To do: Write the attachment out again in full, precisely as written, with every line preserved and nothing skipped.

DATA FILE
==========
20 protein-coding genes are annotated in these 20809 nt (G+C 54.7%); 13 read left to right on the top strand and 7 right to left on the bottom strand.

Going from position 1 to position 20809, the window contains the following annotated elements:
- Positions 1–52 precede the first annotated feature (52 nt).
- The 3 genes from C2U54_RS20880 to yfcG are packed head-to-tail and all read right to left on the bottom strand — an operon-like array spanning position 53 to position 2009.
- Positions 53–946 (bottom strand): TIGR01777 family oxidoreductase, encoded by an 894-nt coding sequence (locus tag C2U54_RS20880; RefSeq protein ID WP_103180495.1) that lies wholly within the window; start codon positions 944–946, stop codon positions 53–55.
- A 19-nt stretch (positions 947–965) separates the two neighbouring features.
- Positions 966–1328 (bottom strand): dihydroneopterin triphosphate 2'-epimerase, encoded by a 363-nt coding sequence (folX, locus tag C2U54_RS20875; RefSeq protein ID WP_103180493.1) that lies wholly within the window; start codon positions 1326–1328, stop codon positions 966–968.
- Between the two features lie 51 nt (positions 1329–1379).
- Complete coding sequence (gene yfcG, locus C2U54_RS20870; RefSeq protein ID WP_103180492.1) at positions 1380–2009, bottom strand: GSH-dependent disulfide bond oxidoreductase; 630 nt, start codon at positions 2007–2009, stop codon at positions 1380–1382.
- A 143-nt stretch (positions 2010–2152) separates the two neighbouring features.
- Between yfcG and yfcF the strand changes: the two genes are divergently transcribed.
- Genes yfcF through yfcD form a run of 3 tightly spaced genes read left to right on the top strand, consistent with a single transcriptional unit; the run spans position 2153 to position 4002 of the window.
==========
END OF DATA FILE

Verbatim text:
20 protein-coding genes are annotated in these 20809 nt (G+C 54.7%); 13 read left to right on the top strand and 7 right to left on the bottom strand.

Going from position 1 to position 20809, the window contains the following annotated elements:
- Positions 1–52 precede the first annotated feature (52 nt).
- The 3 genes from C2U54_RS20880 to yfcG are packed head-to-tail and all read right to left on the bottom strand — an operon-like array spanning position 53 to position 2009.
- Positions 53–946 (bottom strand): TIGR01777 family oxidoreductase, encoded by an 894-nt coding sequence (locus tag C2U54_RS20880; RefSeq protein ID WP_103180495.1) that lies wholly within the window; start codon positions 944–946, stop codon positions 53–55.
- A 19-nt stretch (positions 947–965) separates the two neighbouring features.
- Positions 966–1328 (bottom strand): dihydroneopterin triphosphate 2'-epimerase, encoded by a 363-nt coding sequence (folX, locus tag C2U54_RS20875; RefSeq protein ID WP_103180493.1) that lies wholly within the window; start codon positions 1326–1328, stop codon positions 966–968.
- Between the two features lie 51 nt (positions 1329–1379).
- Complete coding sequence (gene yfcG, locus C2U54_RS20870; RefSeq protein ID WP_103180492.1) at positions 1380–2009, bottom strand: GSH-dependent disulfide bond oxidoreductase; 630 nt, start codon at positions 2007–2009, stop codon at positions 1380–1382.
- A 143-nt stretch (positions 2010–2152) separates the two neighbouring features.
- Between yfcG and yfcF the strand changes: the two genes are divergently transcribed.
- Genes yfcF through yfcD form a run of 3 tightly spaced genes read left to right on the top strand, consistent with a single transcriptional unit; the run spans position 2153 to position 4002 of the window.